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Our family in Ireland in the early 1800s

Dominic Flanagan was born in 1800. We believe he was born in county Roscommon, which seems plausible given the high concentration there of the Flanagan family name. In this area of Ireland the Catholics were poor tenant farmers under British landlords. By the 1800s the Catholic Penal laws had been repealed but it was not until 1828 that Catholic emancipation was passed. As a result, records from this time are scarce and disorganized. In the Catholic Parish of Loughglynn, or Lisacull, on Feb 6 1826 a Dominic Flanagan married Bridget Dougherty, and on 22 May 1841 Patrick Flanagan was born to Dominic Flanagan and his mother Bridget.

 

On 14 August 1810 in the far north of Ireland, John Devlin and his wife Rose McLaughlin in Iskehene had their firstborn son, John, in a cottage named Cutt, on the far side of Inneshowen, in County Donegal. His mother Rose was from Glenelly, a small town near Moville further north on the Inneshowen peninsula. Cutt was about four miles from the city of Derry, known to British Loyalists as Londonderry after it was granted to the city of London in the late 1500s as a ward. John’s father and his uncle George occasionally supplemented their living by distilling poteen, or Irish whiskey and selling it into Derry.  They were supposedly chased from Ireland by the British Revenoors (tax collectors) around 1830.

On July 20, 1816 in the city of Kilkenny, Ellen Delany was born to Martin Delaney and Mary Mahoney, in Kilkenny. She was baptized in the Catholic parish of St. Canice, and the family address was listed as Greensbridge, in the Irishtown section of Kilkenny. Irishtown in Kilkenny is settled around the great 13th century Norman cathedral of St. Canice’s, which at the time of Ellen’s birth was run by the Anglican Church of Ireland. Kilkenny is situated on the River Nore, and at the turn of the century the town’s economy had been transformed from granaries to woolen mills, and by 1821 there were eleven woolen mills operating, with the primary product being woolen blankets. During the 1820’s the British passed legislation that repealed the system of tithing to the Church of Ireland, they relaxed restrictions on the ownership of land by Catholics, and they allowed for the first time in 300 years the operation of the Roman Catholic Church. Martin and Mary are buried in the Thornbush cemetery (left).

 

In 1838 Ellen married Patrick Fox. Their daughter Mary was born Jan 17, 1840, and she was baptized in St. Canice’s Roman Catholic church. The present St. Mary’s church building is built about 500 meters from the Cathedral, and the building was completed in 1840, so Mary was born into a period of resurgence of the Catholic church and we imagine her to have been one of the first to be baptized in the new chapel (pictured right). Three more children were born to Patrick and Ellen in Kilkenny.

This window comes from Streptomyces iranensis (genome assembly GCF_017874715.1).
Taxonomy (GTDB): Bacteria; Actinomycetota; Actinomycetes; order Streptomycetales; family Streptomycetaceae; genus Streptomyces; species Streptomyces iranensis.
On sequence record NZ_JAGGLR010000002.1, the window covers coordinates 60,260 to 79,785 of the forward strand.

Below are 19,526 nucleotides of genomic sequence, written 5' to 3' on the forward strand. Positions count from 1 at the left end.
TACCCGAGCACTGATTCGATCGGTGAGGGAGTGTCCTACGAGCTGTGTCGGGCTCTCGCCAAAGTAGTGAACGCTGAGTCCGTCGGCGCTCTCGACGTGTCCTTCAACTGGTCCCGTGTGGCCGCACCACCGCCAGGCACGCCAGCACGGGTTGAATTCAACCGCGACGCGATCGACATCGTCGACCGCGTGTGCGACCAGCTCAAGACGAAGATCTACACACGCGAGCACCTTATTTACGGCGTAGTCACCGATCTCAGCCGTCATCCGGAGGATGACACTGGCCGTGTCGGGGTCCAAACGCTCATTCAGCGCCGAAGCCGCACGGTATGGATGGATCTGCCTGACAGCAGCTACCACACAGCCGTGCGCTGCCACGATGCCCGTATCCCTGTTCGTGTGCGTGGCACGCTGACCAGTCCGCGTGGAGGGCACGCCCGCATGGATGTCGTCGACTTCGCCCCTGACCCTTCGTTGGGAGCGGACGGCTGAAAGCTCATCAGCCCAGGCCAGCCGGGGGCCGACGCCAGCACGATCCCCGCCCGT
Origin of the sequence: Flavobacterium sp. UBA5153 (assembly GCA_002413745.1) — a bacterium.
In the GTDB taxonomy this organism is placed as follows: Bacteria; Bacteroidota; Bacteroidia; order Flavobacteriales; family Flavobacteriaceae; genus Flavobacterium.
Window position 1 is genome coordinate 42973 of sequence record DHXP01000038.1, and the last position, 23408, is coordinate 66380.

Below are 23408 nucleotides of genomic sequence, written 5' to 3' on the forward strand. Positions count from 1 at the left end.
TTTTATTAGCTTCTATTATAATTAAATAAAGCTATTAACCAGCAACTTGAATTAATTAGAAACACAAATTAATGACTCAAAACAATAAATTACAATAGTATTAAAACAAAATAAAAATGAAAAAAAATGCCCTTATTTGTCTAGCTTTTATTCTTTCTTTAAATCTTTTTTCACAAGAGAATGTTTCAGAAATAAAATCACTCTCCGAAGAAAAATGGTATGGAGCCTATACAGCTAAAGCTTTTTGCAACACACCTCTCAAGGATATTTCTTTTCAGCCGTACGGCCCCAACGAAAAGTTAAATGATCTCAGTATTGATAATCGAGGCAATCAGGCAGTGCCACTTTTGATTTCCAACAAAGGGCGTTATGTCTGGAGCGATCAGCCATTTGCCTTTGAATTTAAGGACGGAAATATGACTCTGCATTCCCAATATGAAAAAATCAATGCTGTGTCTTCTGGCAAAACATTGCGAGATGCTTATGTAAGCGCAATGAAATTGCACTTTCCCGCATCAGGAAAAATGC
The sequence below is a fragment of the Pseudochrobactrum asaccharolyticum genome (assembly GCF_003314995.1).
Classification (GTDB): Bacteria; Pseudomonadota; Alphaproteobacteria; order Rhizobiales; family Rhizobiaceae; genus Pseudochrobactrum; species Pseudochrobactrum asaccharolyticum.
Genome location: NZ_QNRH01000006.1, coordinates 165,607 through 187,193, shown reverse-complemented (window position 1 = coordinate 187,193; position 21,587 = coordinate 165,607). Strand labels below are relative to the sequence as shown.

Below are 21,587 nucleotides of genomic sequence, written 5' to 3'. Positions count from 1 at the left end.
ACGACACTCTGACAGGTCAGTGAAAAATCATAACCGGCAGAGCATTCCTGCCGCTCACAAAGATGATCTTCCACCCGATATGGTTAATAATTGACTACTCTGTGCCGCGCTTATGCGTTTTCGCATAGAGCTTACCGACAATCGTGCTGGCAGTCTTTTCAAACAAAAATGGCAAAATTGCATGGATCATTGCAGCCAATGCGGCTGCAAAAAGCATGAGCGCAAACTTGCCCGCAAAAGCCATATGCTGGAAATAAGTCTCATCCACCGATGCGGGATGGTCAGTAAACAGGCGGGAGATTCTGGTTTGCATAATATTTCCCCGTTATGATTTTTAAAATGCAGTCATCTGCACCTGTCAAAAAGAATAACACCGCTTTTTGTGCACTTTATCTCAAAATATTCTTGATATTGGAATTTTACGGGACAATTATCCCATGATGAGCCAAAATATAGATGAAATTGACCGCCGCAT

In March 1811, in Benburb, Tyrone, the site of the 1646 defeat of the British by Owen Roe O’Neil, Hannah O’Neil was born to James O’Neil and his wife Nancy Hagen. James’ father is Barney O’Neil. Not much is known of Barney and his family, and whether his ancestry connects with the Great O’Neil of Tyrone. Hannah and her brother Frances will leave Tyrone and be in Glasgow Scotland in 1835.

 

 

Emigration

John’s eldest brother Edward died at sea in 1820, and according to his handwritten record in the family bible John Devlin arrived in Quebec in 1832 with his Father John and his brothers George and James, and perhaps with other siblings Michael, Rose, and Grace.  He reports that his father died much later in Quebec, his brother George stayed in Quebec and moved to the US in year 32 (perhaps at age 32?), and his brother James died in Quebec.  John later traveled to Glasgow where he married Hannah O’Neil on June 25, 1835 and where his first children were born. His eldest, Edward, was born in Glasgow November 25, 1835. The following family birth records of John Devlin also show the movement of the family for the next two decades:

Son Edward was born Nov 21, 1835 at Glasgow

Daughter Grace was born August 8, 1837 at Glasgow

Son James born 1839 in Glasgow, died young

Daughter Agnes was born Sept 2, 1841 at Glasgow

Daughter Rose was born May 26, 1843 at Glasgow

Daughter Mary was born Nov 5, 1844 at New York

Daughter Hannah was born Nov 6, 1846 at Milwaukee Wis.

Daughter Bridget was born Nov 21, 1848 at Milwaukee, Wis.

Son John was born June 10, 1853 at Winnabago, Wis.

Catherine was born June 5, 1856 at Winnabago Wis.

 

The family records also indicate that the family was accompanied to Wisconsin by Hannah’s brother Francis and John Devlin’s sister Mary. Edward Devlin was a young man by the time the family moved to Winnabego, Wisconsin. They lived in a log cabin next to an Indian reservation, where they had oil paper for windows and the Indians would open the curtains and stick their heads inside. They had little money and did not wear shoes indoors during winter. During summers Edward worked along the Mississippi and sold patent medicines, and he had the occasion to watch the second Lincoln-Douglas debate on August 7, 1858 in Freeport, Illinois. Soon thereafter the family learned of the growing business opportunities in a new mill town in Massachusetts, and they moved again to Lawrence, Mass, where they remained and made their living in the grocery business.

 

In 1849 Patrick Fox, his wife Ellen, and their children Mary, Katherine, Patrick, and Anne left Kilkenny and settled in Lawrence Massachusetts. Patrick Fox was listed in the Lawrence City directory as a Hatter, suggesting that perhaps he brought with him skills from the mills of Kilkenny and chose to settle in Lawrence because his skills were in demand there.  Among other settlers in Lawrence close to the family were the Delanys and the Mahoneys, perhaps cousins of Ellen.

 

Around 1856, 15 year old Patrick Flanagan left Ireland for Ashton upon Lyne, near Manchester England, where he sought employment in the cotton mills. One year later, 1857, he sailed for America and settled in Lawrence, Massachusetts, where became employed at the Pacific Mill, the largest employer of the day. In 1860 Patrick was shown in the US Census in Lawrence as a boarder, age 20, together with Dominick Flanagan, age 60, presumably his father.

 

Civil War – Connecticut 1st Heavy Artillery Regiment